Further, to help build signature defs easily, the SavedModel API provides signature def utils. Specifically, in the code snippet above, we use signature_def_utils.build_signature_def() to build predict_signature and classification_signature.

    As an example for how predict_signature is defined, the util takes the following arguments:

    • inputs={'images': tensor_info_x} specifies the input tensor info.

    • outputs={'scores': tensor_info_y} specifies the scores tensor info.

      Note that tensor_info_x and tensor_info_y have the structure of tensorflow::TensorInfo protocol buffer defined here. To easily build tensor infos, the TensorFlow SavedModel API also provides, with related TensorFlow 1.0 API documentation.

      Also, note that images and scores are tensor alias names. They can be whatever unique strings you want, and they will become the logical names of tensor x and y that you refer to for tensor binding when sending prediction requests later.

      For instance, if x refers to the tensor with name ‘long_tensor_name_foo’ and y refers to the tensor with name ‘generated_tensor_name_bar’, builder will store tensor logical name to real name mapping (‘images’ -> ‘long_tensor_name_foo’) and (‘scores’ -> ‘generated_tensor_name_bar’). This allows the user to refer to these tensors with their logical names when running inference.

    • method_name is the method used for the inference. For Prediction requests, it should be set to tensorflow/serving/predict. For other method names, see and related TensorFlow 1.0 API documentation.

    In addition to the description above, documentation related to signature def structure and how to set up them up can be found here.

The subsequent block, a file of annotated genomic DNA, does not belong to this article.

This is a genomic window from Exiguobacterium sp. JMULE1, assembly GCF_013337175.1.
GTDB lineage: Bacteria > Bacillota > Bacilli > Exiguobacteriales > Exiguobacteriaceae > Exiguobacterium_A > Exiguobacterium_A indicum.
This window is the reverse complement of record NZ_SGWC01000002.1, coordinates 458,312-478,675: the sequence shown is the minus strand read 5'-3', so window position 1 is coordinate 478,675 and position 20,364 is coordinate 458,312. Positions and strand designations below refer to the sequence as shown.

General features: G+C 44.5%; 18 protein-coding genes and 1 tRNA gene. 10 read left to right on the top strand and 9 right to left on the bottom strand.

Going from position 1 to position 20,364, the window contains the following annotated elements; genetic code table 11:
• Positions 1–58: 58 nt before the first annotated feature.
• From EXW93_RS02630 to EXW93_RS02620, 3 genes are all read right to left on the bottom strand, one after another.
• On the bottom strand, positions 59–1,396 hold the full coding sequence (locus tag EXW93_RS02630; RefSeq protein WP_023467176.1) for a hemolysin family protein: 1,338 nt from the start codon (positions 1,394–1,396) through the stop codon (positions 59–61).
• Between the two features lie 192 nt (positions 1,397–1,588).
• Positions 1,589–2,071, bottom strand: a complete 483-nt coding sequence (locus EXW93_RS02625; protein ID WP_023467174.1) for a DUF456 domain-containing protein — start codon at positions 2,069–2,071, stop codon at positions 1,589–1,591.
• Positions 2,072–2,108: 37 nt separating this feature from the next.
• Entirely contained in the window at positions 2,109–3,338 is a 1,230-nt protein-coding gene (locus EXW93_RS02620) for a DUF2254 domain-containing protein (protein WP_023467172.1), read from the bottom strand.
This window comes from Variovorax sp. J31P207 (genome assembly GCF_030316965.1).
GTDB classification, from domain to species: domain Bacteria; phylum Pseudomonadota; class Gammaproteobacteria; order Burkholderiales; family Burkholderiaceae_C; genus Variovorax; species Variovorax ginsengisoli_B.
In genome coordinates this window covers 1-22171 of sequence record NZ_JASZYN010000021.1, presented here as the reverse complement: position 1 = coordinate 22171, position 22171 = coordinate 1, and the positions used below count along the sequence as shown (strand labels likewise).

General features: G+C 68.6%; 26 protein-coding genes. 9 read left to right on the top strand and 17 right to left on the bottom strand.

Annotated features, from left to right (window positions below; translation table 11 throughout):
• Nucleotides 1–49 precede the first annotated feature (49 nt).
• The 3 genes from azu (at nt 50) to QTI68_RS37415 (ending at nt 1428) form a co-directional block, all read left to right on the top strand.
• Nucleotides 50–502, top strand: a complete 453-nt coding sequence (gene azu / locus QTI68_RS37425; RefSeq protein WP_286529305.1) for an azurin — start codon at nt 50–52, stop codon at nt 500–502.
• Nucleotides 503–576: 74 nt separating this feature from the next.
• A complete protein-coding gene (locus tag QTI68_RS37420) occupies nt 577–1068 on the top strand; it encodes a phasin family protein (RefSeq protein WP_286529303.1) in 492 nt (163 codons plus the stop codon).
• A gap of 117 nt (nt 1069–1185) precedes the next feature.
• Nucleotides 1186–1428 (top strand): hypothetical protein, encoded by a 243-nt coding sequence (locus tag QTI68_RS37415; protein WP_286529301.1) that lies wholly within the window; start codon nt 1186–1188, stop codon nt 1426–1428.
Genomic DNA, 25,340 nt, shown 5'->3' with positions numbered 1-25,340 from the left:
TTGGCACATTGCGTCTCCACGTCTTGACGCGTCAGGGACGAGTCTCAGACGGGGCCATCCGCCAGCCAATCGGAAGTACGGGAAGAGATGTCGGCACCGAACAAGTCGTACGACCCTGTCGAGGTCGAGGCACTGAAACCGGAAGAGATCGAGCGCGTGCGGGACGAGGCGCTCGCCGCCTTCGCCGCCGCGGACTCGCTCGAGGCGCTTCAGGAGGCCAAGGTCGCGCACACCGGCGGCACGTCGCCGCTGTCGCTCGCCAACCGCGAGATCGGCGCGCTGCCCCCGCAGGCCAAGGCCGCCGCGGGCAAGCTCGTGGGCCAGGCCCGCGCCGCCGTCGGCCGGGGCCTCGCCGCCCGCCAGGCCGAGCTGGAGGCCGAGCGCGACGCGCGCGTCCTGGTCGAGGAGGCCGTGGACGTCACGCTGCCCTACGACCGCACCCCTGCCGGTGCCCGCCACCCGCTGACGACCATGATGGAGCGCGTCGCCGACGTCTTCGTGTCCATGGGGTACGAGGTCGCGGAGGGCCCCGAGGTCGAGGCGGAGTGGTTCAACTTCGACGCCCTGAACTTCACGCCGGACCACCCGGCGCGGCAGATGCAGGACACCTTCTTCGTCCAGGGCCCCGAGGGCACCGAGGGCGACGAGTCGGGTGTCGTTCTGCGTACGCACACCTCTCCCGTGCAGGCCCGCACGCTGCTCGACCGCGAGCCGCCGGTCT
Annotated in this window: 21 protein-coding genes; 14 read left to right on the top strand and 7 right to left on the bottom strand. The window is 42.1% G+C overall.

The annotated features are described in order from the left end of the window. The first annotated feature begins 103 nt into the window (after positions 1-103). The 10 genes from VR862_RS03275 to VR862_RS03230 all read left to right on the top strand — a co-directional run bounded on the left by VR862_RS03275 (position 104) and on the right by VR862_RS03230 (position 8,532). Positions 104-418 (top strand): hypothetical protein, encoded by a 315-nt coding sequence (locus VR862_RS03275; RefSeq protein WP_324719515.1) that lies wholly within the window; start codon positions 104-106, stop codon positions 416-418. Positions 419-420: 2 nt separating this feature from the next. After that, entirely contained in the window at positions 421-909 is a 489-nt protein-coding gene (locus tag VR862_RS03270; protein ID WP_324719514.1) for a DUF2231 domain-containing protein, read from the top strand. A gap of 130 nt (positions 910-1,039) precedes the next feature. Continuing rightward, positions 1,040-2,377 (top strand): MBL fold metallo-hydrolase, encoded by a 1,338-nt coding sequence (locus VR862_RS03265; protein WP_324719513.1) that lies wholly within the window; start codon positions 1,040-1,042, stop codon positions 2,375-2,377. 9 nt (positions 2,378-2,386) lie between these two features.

Let’s run it!

Clear the export directory if it already exists:

$>rm -rf /tmp/mnist_model
$>bazel build //tensorflow_serving/example:mnist_saved_model
$>bazel-bin/tensorflow_serving/example/mnist_saved_model /tmp/mnist_model
Training model...


Done training!
Exporting trained model to /tmp/mnist_model
Done exporting!

Now let’s take a look at the export directory.

$>ls /tmp/mnist_model

As mentioned above, a sub-directory will be created for exporting each version of the model. FLAGS.model_version has the default value of 1, therefore the corresponding sub-directory 1 is created.

$>ls /tmp/mnist_model/1
saved_model.pb variables

Each version sub-directory contains the following files:

  • saved_model.pb is the serialized tensorflow::SavedModel. It includes the the one or more graph definitions of the model, as well as metadata of the model such as signatures.

  • variables are files that hold the serialized variables of the graphs.

With that, your TensorFlow model is exported and ready to be loaded!

Load Exported Model With Standard TensorFlow Model Server

$>bazel build //tensorflow_serving/model_servers:tensorflow_model_server
$>bazel-bin/tensorflow_serving/model_servers/tensorflow_model_server --port=9000 --model_name=mnist --model_base_path=/tmp/mnist_model/

Test The Server

We can use the provided mnist_client utility to test the server. The client downloads MNIST test data, sends them as requests to the server, and calculates the inference error rate.

To run it:

$>bazel build //tensorflow_serving/example:mnist_client
$>bazel-bin/tensorflow_serving/example/mnist_client --num_tests=1000 --server=localhost:9000
Inference error rate: 10.5%

We expect around 91% accuracy for the trained Softmax model and we get 10.5% inference error rate for the first 1000 test images. This confirms that the server loads and runs the trained model successfully!